The heart of the story begins as the Boobys leave the country and set off to London. There, Sir Thomas dies, and Lady Booby puts the moves on Joseph. But she has competition in the form of her chambermaid, Mrs. Slipslop, a forty-something year old spinster (Mrs. does not refer to marriage in this time period). She has been the picture of "virtue" except for a, um, youthful indiscretion. However, she is also liar and gossip, and when she realizes her lady is in love with Joseph, she tells him he has gotten one of the servants pregnant. Lady Booby, in her anger and passion fires both.
And so Joseph begins the long walk home, with almost no money and barely the clothes on his back, and it is the journey that provides the hilarious adventures for most of the rest of the tale. First, he is accosted by robbers, who not only take the little money he has, but take his clothes and beat him up. He is found, naked. and here is where we really encounter the selfishness of most of the characters in which he is surrounded. A coach comes along during the night and hears him groan:
The postilion, hearing a man's groans, stopt his horses, and told the coachman he was certain there was a dead man living in the ditch, for he heard him groan. "Go on, sirrah," says the coachman, "we are confounded late, and have no time to look after dead men." A lady, who heard what the postilion said, and likewise heard the groan, called eagerly to the coachman to stop and see what was the matter. Upon which he bid the postilion alight, and look into the ditch. He did so, and returned that there was a man sitting upright, as naked as ever he was born.— "O J—sus!" cried the lady; "a naked man!" Dear coachman, drive on and leave him."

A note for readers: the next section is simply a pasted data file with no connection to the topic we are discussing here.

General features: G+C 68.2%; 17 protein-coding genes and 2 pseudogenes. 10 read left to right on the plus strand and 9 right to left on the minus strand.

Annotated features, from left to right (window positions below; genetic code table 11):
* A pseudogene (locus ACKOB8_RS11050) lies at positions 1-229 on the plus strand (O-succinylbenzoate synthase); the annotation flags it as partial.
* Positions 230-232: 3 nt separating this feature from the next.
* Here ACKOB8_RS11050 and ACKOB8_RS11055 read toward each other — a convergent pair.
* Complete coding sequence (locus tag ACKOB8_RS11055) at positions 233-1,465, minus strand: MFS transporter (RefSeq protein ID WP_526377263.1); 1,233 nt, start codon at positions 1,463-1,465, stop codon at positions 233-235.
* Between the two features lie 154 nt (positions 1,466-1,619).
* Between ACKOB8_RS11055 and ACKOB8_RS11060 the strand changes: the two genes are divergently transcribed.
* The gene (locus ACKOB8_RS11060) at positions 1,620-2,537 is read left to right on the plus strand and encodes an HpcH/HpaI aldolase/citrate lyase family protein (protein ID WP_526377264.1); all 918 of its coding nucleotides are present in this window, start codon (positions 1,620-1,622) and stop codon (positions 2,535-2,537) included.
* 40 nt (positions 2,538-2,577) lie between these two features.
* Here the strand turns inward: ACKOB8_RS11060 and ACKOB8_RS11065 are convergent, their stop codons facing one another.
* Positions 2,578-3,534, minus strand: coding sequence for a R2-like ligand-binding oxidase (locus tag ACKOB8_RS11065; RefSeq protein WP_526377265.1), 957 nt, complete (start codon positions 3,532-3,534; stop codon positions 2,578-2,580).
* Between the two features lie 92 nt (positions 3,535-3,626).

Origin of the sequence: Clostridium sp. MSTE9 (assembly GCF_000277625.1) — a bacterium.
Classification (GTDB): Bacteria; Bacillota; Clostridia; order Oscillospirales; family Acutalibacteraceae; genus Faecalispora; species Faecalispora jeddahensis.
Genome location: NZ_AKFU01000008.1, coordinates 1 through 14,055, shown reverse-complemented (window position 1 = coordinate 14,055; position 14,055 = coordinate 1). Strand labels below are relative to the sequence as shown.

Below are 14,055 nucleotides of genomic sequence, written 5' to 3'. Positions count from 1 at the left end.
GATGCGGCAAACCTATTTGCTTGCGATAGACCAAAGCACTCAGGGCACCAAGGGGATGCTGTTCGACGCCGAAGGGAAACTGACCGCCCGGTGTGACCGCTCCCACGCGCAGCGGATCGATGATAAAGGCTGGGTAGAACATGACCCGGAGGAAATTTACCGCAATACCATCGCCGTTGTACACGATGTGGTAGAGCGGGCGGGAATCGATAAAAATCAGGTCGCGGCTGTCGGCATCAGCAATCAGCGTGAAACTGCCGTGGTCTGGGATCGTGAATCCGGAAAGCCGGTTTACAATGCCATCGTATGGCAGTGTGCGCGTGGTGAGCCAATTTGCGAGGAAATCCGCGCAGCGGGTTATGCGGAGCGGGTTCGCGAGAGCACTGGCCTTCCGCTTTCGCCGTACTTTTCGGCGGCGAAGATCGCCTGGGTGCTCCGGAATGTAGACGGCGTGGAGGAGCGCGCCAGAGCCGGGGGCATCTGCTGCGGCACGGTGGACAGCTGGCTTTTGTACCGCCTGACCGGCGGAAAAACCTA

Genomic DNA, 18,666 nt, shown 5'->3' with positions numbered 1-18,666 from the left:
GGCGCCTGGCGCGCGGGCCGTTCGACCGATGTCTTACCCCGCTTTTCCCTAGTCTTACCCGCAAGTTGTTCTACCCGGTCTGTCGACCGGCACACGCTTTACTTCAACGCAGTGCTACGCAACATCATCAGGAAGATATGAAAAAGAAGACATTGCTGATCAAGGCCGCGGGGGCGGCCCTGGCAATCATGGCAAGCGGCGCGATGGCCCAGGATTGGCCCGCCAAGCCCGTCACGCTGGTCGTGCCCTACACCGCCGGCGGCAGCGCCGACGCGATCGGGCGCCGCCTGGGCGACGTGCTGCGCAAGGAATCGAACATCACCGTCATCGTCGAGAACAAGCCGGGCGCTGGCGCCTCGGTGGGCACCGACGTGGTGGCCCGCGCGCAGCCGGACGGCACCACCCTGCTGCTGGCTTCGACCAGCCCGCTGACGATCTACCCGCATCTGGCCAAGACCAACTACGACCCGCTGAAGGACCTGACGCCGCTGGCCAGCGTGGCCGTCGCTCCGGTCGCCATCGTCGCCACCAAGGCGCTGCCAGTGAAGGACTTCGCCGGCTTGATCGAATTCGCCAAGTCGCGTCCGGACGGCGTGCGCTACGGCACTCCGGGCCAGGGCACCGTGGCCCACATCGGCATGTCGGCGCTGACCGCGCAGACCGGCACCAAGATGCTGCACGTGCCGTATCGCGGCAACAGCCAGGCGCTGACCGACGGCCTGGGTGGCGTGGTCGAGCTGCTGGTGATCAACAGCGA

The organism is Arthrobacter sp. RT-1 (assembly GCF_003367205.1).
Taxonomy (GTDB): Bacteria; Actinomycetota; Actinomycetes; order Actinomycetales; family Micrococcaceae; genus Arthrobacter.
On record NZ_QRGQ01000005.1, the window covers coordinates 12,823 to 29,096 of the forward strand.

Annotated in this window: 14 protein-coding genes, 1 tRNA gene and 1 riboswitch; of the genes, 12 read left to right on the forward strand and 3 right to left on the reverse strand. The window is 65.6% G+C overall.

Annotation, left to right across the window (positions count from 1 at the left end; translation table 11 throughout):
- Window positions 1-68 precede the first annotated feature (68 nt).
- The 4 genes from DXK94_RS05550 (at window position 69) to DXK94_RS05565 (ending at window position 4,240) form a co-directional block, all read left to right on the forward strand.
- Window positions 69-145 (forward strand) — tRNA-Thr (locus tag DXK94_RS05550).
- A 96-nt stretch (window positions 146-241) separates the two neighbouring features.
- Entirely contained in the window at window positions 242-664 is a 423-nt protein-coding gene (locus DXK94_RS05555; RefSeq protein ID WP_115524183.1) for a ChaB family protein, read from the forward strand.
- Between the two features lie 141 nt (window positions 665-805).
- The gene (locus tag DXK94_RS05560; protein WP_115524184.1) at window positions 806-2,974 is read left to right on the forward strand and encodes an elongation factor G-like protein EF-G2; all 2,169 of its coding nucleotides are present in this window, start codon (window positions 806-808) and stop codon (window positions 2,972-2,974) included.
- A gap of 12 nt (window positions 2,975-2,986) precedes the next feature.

But when they find he had been robbed, they are afraid they will be
blamed, so they take him to the inn, owned by Mr. and Mrs. Tow-wouse. Their servant, Betty, is the only one with compassion, and she takes care of him.
With good luck, Mr. Adams also happens to show up here, on his way to London, where he thinks he can sell his sermons to a publisher and finally make some
money, because the parish of the Boobys hardly pays him a living.
(Unfortunately, he later finds that his wife has packed him shirts and shoes rather than his manuscript.) In any case, he and Joseph then take off for home, where just about everything that can happen to them does. They both are constantly being attacked, robbed, abused, and find themselves in one catastrophe after another. And even more amazing, the love of Joseph's life, Fanny, to whom he hastens to return, and who is also a servant of the Boobys, has taken what little money she has, and left in search of Joseph. As Adams walks through the night (he and Joseph are temporarily separated), he hears a woman struggling from a man who is trying to accost her, and beats him up. It is Fanny he has rescued, but some hunters come along and think they have tried to rob the man Adams beat up, who was attempting to rape Fanny. They take them before a corrupt judge who condemns them without even hearing their story.
But, of course, all turns out right, and the three, to Joseph's elation, are reunited, and so they continue home. The story continues with outrageous twists and turns, which become even more hysterical upon the return of both the trio and the Booby household. But, hey, this is a comedy, and comedies always have happy endings. This one is particularly clever, too. And that is all I will tell you. You must read the book yourself!